NYU Black Renaissance Noire Spring 2015 - Page 61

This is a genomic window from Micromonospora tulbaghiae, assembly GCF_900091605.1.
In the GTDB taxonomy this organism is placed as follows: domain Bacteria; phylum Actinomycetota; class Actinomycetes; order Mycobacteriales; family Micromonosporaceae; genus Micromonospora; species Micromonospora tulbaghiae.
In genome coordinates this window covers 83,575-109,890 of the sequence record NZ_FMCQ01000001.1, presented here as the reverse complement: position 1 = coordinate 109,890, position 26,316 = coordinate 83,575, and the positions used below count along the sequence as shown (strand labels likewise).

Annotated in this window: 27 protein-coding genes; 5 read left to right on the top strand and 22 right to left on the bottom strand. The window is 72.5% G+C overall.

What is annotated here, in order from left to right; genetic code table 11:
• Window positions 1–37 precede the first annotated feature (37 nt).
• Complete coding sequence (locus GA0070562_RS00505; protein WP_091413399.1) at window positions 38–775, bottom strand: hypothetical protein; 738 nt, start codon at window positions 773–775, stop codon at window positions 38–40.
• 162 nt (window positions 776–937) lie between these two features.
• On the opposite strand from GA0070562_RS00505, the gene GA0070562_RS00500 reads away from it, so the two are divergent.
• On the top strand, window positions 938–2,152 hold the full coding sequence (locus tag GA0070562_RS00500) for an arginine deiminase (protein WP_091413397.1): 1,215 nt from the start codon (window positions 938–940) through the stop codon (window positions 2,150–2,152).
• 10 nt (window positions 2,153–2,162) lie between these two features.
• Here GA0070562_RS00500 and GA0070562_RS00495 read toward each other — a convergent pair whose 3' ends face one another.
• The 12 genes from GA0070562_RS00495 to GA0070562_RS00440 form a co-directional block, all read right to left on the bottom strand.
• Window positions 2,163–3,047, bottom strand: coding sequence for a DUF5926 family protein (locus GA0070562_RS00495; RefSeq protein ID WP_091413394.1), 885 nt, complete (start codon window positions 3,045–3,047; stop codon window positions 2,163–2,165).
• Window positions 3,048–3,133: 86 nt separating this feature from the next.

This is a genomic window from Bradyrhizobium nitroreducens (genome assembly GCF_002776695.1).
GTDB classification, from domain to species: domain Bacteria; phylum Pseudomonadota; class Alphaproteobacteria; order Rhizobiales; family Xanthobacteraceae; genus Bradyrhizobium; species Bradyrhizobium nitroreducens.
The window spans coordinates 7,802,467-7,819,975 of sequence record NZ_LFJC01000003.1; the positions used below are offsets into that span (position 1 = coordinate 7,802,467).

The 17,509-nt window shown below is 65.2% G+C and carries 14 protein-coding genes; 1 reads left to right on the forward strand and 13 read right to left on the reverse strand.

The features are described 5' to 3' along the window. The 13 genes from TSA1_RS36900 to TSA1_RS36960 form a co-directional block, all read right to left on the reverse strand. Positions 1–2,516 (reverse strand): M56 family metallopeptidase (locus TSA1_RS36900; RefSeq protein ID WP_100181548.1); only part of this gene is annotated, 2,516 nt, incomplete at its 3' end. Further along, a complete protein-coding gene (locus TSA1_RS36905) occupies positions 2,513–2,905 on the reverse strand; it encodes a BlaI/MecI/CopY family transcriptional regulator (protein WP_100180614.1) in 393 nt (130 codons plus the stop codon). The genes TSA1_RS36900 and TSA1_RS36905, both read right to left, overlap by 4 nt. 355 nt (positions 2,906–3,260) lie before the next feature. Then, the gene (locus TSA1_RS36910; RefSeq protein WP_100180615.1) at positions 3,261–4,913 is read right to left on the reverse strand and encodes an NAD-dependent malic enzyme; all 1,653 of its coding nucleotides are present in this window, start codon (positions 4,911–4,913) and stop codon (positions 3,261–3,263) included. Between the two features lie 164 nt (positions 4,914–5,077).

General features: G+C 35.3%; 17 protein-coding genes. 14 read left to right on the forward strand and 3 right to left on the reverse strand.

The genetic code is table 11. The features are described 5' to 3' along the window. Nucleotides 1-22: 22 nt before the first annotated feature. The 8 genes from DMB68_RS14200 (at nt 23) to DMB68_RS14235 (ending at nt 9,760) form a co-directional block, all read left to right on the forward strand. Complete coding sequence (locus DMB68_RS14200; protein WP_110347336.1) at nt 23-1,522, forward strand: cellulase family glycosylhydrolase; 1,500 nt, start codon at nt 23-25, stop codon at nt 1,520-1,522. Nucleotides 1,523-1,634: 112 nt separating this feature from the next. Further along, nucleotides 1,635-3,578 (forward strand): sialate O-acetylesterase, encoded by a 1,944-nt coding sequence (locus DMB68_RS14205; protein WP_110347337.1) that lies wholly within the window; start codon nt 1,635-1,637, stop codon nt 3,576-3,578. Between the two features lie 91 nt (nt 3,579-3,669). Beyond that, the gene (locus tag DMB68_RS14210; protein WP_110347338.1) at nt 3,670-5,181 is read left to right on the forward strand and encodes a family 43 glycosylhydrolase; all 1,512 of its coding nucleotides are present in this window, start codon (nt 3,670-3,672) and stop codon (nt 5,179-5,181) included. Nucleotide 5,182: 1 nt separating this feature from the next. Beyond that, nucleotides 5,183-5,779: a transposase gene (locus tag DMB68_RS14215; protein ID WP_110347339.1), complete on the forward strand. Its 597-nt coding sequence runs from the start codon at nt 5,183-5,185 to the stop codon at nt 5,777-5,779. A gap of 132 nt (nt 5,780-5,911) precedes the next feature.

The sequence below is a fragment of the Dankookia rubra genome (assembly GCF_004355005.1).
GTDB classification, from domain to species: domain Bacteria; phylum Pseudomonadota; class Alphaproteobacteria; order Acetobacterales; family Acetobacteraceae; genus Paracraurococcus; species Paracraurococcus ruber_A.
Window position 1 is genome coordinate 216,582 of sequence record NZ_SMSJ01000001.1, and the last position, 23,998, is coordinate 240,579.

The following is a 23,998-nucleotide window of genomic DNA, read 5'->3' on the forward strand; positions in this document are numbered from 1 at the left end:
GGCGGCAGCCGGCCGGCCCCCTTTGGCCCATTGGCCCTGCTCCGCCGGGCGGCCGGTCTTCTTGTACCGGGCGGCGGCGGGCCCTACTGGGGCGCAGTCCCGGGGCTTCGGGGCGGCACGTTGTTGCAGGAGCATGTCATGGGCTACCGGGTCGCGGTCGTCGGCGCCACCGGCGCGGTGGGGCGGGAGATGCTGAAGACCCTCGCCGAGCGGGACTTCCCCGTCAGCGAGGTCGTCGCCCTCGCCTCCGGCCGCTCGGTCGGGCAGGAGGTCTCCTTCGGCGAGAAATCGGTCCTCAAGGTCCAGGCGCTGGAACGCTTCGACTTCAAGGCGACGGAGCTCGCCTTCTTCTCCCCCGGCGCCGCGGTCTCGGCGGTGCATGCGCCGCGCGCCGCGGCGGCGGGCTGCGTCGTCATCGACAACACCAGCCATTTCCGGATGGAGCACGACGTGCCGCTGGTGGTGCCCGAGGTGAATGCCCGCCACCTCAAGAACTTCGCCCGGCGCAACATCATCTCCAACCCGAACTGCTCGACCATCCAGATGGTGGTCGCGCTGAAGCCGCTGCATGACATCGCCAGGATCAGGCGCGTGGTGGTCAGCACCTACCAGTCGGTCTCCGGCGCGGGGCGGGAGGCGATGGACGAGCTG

“Thank you so much, Miss…?” “Marty. Marty Kline. I don’t have my mother’s last name because, well, I’m supposed to be married.” She laughs. “No…I am. Wonderful hubby and kid.” Fresh off of his full-time work as a managing sludge collector at the wastewater plant, Tony emerges from the walk-in cooler near the cash register. His face reminds me of a chocolate coin. The kind with the gold foil tiny fingers peel off mostly at Easter time, when good grandfathers delight grandkids with the wealth he thought he’d have and they think he does. I know he would be tickled pink if I ever had a pregnant belly. “Any man working in a flower shop gotta commit to three things: gossip, the soaps and male bashing,” he says. “Now, Tony, you know…” I tease. “Oh, I know. I do know. I’m just glad Stella ain’t here to add to the confusion.” “Oh sir,” Marty says, “I’m sure you’re one of the fine ones.” BRN-SPRING-2015.indb 59 “Tony stop…you’re gonna scare away our customers.” Tony throws up his hands on the way outside. “It’s my fault. I know. I shoulda took my daddy up on his basketball scholarship tip, but I could barely read and the teachers only passed me ‘cause I brought ‘em apples. Now I’m supervising shit and getting bossed by women who make me take shit to make up the difference.” “I love you Tony,” I shout to the back of the store. He winks at me. We are each other’s playthings until we go home to our spouses, though he has a son named after him and some grandchildren to boot. They’ve come in sometimes, and they resemble him. Marty’s face is blotchy and wet from laughing. I laugh with her, until I realize: she’s crying. She puts her hand over her mouth. To catch her breath. Each sniffle is staccato and sad. She was a proud woman, now ashamed. I grab my stool from behind the counter to bring it out front for Marty. I nick my hip round the corner of the pine counter as I set it down for her. She sits, then turns slightly to look for Tony. He hums while he fusses with the flowers in the display buckets outside. Snipping and snapping and tearing and humming. When Marty sees how absorbed Tony is, she lets her shoulders drop and she wails her own tune. It is a scene I know well. It’s one to turn my illusion of happy expressions in the faces of flowers, each one alive and everchanging depending on where the sun touches it, into what the plants really are: expressionless ornaments, purposeless balms, signs of human derangement to set our moods by. Stella is prepared for these breakdowns, with a packet of tissue near the cash register. Marty composes herself. It is the type of scene accompanied by tip toes of raindrops on a tin roof in black and white movies, or a wooden swing forced back and forth on a porch in a stage play. The black cordless phone chirps several times behind the counter. I leave it alone. “I do apologize,” Marty mutters. “I came here to thank you and now I’m just keeping you from your work…oh dear. At least I can wipe my own nose.” “Mrs. Kline,” I tell her, “you’re totally fine. You aren’t the first person to break down in here. We deal with a lot of celebrations, but that’s just one 'B